But after listening to his tales about giant bugs and airless hotel rooms, somehow, I don’t think he’s there for the spa atmosphere.
For the fourth summer in a row, my father has traveled to a remote hospital in Tanzania to volunteer his surgical services to the local population. Each year, he’s tried to leave the hospital in better shape than he found it, personally shlepping supplies – not just obvious things like medicine and syringes, but really basic stuff like light bulbs – because everything, except for septic waste, is hard to come by in East Africa.
Last year he even brought a secret superpower, My Brother the Doctor, and together they were like a tremendous tag team of sanitary surgical sanity, performing and teaching simple procedures that we take for granted here in the U.S. (Much as we rail against health care, at least we have some.)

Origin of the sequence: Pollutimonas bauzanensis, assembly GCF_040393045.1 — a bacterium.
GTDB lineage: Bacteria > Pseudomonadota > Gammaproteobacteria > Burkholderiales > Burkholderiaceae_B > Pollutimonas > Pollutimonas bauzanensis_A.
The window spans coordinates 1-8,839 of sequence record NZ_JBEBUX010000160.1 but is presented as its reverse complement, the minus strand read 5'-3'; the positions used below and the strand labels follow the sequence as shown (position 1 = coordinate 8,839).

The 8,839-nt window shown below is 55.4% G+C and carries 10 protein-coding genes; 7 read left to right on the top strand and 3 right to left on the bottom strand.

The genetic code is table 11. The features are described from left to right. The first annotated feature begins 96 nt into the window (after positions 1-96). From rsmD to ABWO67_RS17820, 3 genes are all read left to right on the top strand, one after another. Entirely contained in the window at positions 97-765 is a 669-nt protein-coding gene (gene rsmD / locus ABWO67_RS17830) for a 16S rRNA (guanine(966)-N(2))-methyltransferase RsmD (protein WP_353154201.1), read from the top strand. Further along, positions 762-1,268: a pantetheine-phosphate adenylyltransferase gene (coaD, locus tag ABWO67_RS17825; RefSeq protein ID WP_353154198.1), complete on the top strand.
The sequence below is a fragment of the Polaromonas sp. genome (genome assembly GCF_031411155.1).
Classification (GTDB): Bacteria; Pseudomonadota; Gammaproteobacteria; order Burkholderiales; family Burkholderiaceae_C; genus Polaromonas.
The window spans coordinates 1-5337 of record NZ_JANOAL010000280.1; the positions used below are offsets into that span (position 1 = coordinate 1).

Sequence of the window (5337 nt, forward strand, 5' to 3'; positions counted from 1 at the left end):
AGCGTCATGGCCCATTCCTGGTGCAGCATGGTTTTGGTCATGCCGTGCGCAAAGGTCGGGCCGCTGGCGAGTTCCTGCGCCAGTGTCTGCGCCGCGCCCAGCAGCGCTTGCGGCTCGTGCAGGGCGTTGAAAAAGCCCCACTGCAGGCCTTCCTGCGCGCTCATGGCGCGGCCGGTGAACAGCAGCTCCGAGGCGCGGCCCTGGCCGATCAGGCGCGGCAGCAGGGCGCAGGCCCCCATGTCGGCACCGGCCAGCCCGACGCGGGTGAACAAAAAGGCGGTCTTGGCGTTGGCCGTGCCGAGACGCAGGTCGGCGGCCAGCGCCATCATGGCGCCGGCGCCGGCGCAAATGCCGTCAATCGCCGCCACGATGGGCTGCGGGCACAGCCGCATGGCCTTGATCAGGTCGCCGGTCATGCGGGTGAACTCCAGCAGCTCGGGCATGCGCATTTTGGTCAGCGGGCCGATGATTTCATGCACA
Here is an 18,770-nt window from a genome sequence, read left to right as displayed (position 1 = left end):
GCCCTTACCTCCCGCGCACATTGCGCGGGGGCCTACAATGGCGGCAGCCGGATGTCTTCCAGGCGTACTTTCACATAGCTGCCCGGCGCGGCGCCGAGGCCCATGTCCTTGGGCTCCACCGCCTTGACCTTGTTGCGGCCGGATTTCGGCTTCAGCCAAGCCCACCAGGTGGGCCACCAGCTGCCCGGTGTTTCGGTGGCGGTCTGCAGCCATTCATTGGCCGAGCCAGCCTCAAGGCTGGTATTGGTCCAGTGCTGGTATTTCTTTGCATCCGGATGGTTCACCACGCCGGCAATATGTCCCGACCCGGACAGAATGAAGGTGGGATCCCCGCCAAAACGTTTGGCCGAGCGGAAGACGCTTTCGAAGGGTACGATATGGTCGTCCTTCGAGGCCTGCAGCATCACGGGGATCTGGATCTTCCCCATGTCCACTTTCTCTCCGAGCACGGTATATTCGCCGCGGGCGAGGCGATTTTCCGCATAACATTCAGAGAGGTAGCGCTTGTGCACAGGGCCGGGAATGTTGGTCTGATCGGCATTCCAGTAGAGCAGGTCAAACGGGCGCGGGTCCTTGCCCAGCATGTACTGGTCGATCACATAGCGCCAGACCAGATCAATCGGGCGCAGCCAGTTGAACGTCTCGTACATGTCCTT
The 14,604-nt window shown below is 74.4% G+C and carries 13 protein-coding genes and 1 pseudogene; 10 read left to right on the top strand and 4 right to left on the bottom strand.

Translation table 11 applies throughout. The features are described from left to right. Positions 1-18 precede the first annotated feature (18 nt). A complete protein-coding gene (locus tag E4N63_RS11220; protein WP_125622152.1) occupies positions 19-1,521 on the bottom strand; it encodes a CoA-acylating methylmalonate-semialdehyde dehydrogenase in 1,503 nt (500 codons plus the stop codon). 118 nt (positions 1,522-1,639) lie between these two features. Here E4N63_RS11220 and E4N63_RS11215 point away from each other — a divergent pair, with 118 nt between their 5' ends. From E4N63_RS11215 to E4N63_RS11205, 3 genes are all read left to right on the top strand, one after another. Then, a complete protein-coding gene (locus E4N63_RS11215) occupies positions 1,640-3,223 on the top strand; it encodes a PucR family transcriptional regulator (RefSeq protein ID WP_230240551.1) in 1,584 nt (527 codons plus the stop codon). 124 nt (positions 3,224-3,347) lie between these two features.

It seems that many of his efforts of his past visits have not been maintained, and the staff at the hospital appears beyond incompetent, letting a young boy’s IV lines dry up and taking off for days at a time. It’s enough to make even the most enthusiastic person question whether traveling around the world to help those who won’t help themselves is worth it, and Dr. Skip is feeling the frusturations:
There is simply not the will to do things right nor the capacity to teach people to change.
Please, if you some time today, read his blog, offer a comment of encouragement, remind him why he’s there. And please, keep Dr. Skip in your prayers.